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Reactive sintering of TiAl–Ti5Si3 in situ composites

Description: TiAl with between 0 and 20 vol%Ti5Si3 was produced by reactive sintering (700 °C for 15 min in vacuum) of cold pressed compacts of elemental Ti, Al and Si powder. The results show that adding Si to Ti and Al reduces the swelling associated with reactive sintering of TiAl, as composites containing more than 5 vol%Ti5Si3 densified during reactive sintering. However, composites containing more than 10 vol%Ti5Si3 did not retain their shape and the TiAl+20 vol%Ti5Si3 composite completely melted during the sintering process. A thermodynamic analysis indicated that the simultaneous formation of TiAl and Ti5Si3 increases the adiabatic flame temperature during the reaction between the powders. In fact, the analysis predicted that the maximum temperature of the reaction associated with the formation TiAl+20 vol%Ti5Si3 should exceed the melting point of TiAl, and this was observed experimentally. Differential thermal analysis (DTA) revealed that an Al–Si eutectic reaction occurred in mixtures of Ti, Al and Si powders prior to the formation of the TiAl and Ti5Si3 phases. There was no such pre-reaction formation of a eutectic liquid in Ti and Al powder mixtures. The formation of the pre-reaction liquid and the increase in adiabatic flame temperature resulted in the melting that occurred and the enhanced densification (minimization of swelling) during reactive sintering of the in situ composites.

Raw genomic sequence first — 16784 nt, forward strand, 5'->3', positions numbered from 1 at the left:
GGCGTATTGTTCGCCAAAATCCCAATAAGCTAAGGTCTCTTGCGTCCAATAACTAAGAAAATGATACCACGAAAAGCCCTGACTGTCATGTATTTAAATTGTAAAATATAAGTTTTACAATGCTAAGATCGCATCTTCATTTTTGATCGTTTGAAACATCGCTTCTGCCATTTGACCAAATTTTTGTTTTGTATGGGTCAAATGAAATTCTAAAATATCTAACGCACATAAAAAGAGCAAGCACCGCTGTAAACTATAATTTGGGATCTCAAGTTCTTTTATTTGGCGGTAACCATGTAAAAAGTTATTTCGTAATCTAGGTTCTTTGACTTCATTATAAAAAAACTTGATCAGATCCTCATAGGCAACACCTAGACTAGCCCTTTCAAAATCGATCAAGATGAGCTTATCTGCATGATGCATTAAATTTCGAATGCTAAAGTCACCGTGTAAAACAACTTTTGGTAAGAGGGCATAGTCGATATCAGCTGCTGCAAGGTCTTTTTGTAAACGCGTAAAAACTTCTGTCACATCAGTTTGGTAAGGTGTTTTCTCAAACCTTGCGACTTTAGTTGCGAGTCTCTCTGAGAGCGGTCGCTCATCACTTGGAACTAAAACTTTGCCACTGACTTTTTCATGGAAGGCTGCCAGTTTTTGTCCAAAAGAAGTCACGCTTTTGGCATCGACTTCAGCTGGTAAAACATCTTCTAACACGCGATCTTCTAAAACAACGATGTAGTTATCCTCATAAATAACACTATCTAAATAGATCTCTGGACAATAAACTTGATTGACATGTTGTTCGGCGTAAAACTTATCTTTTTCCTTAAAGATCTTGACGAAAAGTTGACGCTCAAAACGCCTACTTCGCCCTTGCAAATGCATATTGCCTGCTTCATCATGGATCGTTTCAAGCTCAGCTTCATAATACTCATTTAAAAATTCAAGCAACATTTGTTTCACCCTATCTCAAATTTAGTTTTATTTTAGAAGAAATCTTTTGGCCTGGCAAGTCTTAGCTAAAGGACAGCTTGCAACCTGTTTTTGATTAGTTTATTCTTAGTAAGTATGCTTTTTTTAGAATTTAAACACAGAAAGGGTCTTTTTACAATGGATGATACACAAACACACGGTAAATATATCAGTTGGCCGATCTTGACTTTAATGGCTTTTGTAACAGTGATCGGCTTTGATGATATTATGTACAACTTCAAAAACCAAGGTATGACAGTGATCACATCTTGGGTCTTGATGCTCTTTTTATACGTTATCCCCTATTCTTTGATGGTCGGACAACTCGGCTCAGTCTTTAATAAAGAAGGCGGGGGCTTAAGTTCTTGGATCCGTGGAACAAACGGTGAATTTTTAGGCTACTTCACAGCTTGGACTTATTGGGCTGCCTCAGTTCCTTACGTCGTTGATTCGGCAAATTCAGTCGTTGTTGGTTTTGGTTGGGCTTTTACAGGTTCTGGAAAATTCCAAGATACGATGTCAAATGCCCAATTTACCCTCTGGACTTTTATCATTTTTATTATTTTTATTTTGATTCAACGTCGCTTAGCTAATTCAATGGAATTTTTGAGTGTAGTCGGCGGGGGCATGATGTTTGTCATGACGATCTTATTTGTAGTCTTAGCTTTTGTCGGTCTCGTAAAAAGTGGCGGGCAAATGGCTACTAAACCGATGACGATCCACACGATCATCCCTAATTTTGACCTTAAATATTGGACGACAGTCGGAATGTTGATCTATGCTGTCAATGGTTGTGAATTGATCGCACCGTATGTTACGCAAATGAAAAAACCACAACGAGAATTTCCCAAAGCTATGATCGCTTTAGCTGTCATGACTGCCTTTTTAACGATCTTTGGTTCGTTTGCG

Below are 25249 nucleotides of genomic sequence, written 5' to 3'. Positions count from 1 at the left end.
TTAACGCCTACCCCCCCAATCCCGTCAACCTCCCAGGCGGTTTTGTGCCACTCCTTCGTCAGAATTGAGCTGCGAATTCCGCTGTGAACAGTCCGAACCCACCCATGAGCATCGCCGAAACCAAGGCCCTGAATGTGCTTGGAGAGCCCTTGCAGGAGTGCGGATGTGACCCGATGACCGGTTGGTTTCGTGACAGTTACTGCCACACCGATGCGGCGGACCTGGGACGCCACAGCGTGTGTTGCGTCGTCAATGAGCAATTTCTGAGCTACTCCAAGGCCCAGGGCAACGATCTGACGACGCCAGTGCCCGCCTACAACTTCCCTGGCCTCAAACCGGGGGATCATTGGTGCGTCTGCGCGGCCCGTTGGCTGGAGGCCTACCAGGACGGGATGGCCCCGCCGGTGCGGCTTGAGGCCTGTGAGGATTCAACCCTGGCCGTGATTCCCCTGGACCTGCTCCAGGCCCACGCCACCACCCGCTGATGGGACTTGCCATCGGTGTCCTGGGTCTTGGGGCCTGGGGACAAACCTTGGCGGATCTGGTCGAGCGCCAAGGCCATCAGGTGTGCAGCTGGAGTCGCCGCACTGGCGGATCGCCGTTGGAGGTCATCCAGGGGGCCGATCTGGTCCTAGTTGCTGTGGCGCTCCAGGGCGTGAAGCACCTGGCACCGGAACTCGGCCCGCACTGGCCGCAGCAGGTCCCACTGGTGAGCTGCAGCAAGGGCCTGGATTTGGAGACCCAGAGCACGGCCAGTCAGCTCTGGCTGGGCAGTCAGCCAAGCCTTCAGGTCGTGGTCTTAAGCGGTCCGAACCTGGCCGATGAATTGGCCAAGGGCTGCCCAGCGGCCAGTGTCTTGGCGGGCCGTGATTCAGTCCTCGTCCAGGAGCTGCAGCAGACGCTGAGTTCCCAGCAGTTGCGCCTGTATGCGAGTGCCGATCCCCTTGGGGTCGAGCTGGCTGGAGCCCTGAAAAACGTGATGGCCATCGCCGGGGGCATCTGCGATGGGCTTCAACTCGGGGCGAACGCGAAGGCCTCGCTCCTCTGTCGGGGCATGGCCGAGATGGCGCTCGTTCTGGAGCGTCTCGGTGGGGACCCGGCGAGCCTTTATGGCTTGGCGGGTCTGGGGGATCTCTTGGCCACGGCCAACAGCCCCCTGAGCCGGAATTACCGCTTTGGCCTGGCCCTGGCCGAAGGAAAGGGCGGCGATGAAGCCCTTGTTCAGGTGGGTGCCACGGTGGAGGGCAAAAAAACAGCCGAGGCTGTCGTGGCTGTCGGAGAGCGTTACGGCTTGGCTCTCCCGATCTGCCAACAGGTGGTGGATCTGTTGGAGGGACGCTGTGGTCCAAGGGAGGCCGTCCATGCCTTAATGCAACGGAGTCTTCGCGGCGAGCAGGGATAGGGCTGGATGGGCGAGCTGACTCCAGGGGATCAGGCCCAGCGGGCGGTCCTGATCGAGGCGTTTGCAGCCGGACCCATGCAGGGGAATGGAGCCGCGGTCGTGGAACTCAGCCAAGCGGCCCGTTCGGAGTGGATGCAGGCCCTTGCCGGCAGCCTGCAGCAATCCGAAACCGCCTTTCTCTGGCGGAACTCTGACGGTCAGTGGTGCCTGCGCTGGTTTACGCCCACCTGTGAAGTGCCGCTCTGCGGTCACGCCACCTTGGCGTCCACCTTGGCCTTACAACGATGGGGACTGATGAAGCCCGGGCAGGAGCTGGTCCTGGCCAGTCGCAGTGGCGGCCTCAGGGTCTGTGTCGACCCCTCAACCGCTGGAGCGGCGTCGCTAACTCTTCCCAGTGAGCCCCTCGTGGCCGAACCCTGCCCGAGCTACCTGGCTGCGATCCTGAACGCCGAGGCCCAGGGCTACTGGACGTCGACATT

Date: June 1, 2005
Creator: Alman, David E.
Partner: UNT Libraries Government Documents Department

Method for making devices having intermetallic structures and intermetallic devices made thereby

Description: A method and system for making a monolithic intermetallic structure are presented. The structure is made from lamina blanks which comprise multiple layers of metals which are patternable, or intermetallic lamina blanks that are patternable. Lamina blanks are patterned, stacked and registered, and processed to form a monolithic intermetallic structure. The advantages of a patterned monolithic intermetallic structure include physical characteristics such as melting temperature, thermal conductivity, and corrosion resistance. Applications are broad, and include among others, use as a microreactor, heat recycling device, and apparatus for producing superheated steam. Monolithic intermetallic structures may contain one or more catalysts within the internal features.
Date: January 6, 2004
Creator: Paul, Brian Kevin; Wilson, Rick D. & Alman, David E.
Partner: UNT Libraries Government Documents Department

Microchannel devices